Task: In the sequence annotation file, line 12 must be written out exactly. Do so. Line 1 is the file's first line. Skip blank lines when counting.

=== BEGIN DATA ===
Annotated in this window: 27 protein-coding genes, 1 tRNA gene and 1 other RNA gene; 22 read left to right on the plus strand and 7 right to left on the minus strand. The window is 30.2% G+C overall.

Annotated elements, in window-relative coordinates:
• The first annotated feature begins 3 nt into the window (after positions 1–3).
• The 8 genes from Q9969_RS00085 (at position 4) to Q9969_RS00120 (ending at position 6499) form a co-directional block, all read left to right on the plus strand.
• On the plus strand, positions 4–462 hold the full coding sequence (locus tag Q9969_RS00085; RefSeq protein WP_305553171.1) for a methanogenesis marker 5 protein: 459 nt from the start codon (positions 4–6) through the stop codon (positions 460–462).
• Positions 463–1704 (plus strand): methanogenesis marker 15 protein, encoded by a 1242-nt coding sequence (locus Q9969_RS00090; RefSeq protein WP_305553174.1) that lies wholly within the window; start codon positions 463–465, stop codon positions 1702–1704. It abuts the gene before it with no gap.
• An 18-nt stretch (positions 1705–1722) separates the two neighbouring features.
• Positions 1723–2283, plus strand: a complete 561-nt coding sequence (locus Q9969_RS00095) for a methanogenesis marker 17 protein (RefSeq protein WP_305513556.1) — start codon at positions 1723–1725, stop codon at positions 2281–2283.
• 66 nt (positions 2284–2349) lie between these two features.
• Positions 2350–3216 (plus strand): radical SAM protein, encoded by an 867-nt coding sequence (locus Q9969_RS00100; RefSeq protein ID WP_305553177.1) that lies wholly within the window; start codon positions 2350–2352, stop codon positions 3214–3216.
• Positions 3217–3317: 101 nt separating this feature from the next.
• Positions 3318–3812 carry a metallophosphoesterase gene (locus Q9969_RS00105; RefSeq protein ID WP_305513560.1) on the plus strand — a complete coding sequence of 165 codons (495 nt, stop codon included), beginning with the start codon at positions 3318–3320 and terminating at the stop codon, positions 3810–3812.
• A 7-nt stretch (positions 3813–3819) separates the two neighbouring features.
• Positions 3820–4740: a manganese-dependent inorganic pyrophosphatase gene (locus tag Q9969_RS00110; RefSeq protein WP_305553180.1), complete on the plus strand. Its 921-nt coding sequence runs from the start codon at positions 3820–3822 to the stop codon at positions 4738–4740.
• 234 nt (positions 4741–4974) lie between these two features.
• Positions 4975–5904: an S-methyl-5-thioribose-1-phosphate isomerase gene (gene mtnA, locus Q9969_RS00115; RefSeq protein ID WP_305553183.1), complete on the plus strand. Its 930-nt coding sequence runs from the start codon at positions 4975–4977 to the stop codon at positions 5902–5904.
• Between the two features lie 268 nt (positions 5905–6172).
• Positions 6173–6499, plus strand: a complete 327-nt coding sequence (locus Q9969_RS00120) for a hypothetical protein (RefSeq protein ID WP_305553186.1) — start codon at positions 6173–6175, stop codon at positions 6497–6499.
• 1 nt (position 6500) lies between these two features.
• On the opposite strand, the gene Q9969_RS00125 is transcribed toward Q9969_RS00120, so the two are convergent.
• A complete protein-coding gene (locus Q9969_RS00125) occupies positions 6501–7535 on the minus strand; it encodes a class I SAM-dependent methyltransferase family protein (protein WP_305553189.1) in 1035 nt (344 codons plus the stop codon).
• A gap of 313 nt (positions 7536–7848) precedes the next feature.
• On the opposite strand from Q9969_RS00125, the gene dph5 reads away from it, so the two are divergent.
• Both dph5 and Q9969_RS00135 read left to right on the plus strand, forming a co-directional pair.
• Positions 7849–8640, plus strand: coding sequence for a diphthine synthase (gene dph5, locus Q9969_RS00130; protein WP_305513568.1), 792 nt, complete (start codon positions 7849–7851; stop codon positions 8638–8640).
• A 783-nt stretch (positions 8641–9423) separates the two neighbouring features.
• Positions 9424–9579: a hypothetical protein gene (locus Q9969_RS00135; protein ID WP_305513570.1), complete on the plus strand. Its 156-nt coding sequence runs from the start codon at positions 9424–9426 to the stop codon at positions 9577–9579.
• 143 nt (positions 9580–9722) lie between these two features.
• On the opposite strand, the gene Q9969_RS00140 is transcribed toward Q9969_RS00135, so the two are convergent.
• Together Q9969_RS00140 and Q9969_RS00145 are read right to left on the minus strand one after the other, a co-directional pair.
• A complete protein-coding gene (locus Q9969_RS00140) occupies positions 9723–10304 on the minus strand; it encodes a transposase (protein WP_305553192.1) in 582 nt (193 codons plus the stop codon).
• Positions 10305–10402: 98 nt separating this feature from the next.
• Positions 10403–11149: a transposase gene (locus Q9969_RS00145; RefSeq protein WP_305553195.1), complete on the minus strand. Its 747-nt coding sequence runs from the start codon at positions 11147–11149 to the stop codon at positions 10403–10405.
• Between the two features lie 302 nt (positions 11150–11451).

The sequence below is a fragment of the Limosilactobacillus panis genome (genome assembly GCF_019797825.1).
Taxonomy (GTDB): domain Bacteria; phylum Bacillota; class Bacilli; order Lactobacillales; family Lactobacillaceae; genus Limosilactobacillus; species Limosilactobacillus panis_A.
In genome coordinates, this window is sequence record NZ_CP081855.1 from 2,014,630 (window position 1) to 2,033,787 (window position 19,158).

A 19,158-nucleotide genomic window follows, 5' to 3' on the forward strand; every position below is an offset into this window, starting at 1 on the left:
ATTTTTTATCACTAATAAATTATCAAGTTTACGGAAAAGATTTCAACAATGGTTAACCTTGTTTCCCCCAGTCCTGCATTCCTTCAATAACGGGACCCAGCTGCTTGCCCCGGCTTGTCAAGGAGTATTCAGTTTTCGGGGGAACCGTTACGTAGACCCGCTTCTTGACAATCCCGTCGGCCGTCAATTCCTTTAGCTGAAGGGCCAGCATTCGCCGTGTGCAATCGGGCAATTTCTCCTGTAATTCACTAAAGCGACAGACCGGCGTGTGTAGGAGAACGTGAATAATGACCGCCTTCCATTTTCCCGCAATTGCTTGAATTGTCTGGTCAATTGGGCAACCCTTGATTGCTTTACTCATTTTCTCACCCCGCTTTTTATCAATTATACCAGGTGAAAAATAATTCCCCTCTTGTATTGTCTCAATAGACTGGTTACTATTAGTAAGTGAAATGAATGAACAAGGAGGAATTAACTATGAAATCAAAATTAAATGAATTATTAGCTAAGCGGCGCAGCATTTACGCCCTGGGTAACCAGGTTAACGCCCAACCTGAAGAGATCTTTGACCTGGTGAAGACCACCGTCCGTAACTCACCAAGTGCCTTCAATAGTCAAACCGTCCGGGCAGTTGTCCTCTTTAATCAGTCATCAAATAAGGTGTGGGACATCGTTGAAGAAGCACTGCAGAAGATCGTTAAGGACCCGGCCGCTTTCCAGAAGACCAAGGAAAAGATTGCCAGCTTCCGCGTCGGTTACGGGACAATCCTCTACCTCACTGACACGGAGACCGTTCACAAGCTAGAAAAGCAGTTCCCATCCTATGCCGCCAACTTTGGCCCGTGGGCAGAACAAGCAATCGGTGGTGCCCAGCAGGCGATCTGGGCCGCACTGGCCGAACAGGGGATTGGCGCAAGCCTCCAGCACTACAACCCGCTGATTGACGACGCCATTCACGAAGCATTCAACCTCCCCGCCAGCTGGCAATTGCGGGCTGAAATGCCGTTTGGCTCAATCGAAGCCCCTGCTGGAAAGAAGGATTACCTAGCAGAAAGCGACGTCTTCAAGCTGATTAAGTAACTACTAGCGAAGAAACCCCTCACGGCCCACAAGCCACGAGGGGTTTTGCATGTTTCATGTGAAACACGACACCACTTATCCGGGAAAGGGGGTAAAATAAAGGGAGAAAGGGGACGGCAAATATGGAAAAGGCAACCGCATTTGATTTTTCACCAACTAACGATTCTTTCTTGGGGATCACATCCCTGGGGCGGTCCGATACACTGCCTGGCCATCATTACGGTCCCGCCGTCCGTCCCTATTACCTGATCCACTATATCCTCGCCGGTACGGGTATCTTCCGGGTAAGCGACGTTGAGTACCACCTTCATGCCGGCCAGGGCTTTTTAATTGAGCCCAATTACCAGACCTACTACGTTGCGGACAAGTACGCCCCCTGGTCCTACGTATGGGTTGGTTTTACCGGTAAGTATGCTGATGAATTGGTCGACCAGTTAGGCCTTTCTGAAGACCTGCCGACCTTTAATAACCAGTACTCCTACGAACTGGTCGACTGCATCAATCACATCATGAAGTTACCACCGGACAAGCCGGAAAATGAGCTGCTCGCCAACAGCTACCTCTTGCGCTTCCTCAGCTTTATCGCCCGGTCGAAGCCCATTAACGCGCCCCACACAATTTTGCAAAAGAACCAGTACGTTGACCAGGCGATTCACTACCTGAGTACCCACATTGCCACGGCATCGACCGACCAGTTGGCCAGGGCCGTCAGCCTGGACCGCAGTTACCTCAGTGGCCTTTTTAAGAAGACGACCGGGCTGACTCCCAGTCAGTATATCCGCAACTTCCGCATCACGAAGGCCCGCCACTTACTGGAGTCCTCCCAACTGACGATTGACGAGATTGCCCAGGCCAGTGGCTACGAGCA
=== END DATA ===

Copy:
• Positions 3318–3812 carry a metallophosphoesterase gene (locus Q9969_RS00105; RefSeq protein ID WP_305513560.1) on the plus strand — a complete coding sequence of 165 codons (495 nt, stop codon included), beginning with the start codon at positions 3318–3320 and terminating at the stop codon, positions 3810–3812.